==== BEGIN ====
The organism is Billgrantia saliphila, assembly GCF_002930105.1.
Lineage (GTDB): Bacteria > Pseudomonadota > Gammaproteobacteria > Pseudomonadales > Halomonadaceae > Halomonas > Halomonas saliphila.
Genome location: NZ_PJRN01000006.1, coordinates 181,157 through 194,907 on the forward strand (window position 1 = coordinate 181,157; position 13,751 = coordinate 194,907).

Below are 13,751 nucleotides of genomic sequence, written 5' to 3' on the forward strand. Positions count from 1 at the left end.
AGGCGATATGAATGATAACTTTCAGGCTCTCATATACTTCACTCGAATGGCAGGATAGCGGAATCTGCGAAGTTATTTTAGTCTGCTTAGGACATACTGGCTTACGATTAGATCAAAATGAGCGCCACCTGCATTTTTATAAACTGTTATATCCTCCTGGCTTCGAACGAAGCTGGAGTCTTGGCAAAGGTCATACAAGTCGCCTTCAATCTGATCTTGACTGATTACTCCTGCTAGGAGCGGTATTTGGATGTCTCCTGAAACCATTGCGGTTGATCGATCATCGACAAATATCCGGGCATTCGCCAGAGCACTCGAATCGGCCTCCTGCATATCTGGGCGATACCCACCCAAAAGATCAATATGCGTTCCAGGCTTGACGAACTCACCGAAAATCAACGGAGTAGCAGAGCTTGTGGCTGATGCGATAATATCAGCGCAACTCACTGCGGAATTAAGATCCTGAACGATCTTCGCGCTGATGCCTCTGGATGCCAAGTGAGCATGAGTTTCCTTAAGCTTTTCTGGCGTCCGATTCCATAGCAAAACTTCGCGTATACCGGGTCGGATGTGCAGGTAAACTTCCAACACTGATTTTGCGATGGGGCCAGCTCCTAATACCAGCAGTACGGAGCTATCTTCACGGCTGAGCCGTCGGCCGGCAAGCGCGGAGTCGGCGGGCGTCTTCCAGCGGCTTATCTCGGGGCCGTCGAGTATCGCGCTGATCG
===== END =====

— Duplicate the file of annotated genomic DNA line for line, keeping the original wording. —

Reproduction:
The organism is Billgrantia saliphila, assembly GCF_002930105.1.
Lineage (GTDB): Bacteria > Pseudomonadota > Gammaproteobacteria > Pseudomonadales > Halomonadaceae > Halomonas > Halomonas saliphila.
Genome location: NZ_PJRN01000006.1, coordinates 181,157 through 194,907 on the forward strand (window position 1 = coordinate 181,157; position 13,751 = coordinate 194,907).

Below are 13,751 nucleotides of genomic sequence, written 5' to 3' on the forward strand. Positions count from 1 at the left end.
AGGCGATATGAATGATAACTTTCAGGCTCTCATATACTTCACTCGAATGGCAGGATAGCGGAATCTGCGAAGTTATTTTAGTCTGCTTAGGACATACTGGCTTACGATTAGATCAAAATGAGCGCCACCTGCATTTTTATAAACTGTTATATCCTCCTGGCTTCGAACGAAGCTGGAGTCTTGGCAAAGGTCATACAAGTCGCCTTCAATCTGATCTTGACTGATTACTCCTGCTAGGAGCGGTATTTGGATGTCTCCTGAAACCATTGCGGTTGATCGATCATCGACAAATATCCGGGCATTCGCCAGAGCACTCGAATCGGCCTCCTGCATATCTGGGCGATACCCACCCAAAAGATCAATATGCGTTCCAGGCTTGACGAACTCACCGAAAATCAACGGAGTAGCAGAGCTTGTGGCTGATGCGATAATATCAGCGCAACTCACTGCGGAATTAAGATCCTGAACGATCTTCGCGCTGATGCCTCTGGATGCCAAGTGAGCATGAGTTTCCTTAAGCTTTTCTGGCGTCCGATTCCATAGCAAAACTTCGCGTATACCGGGTCGGATGTGCAGGTAAACTTCCAACACTGATTTTGCGATGGGGCCAGCTCCTAATACCAGCAGTACGGAGCTATCTTCACGGCTGAGCCGTCGGCCGGCAAGCGCGGAGTCGGCGGGCGTCTTCCAGCGGCTTATCTCGGGGCCGTCGAGTATCGCGCTGATCG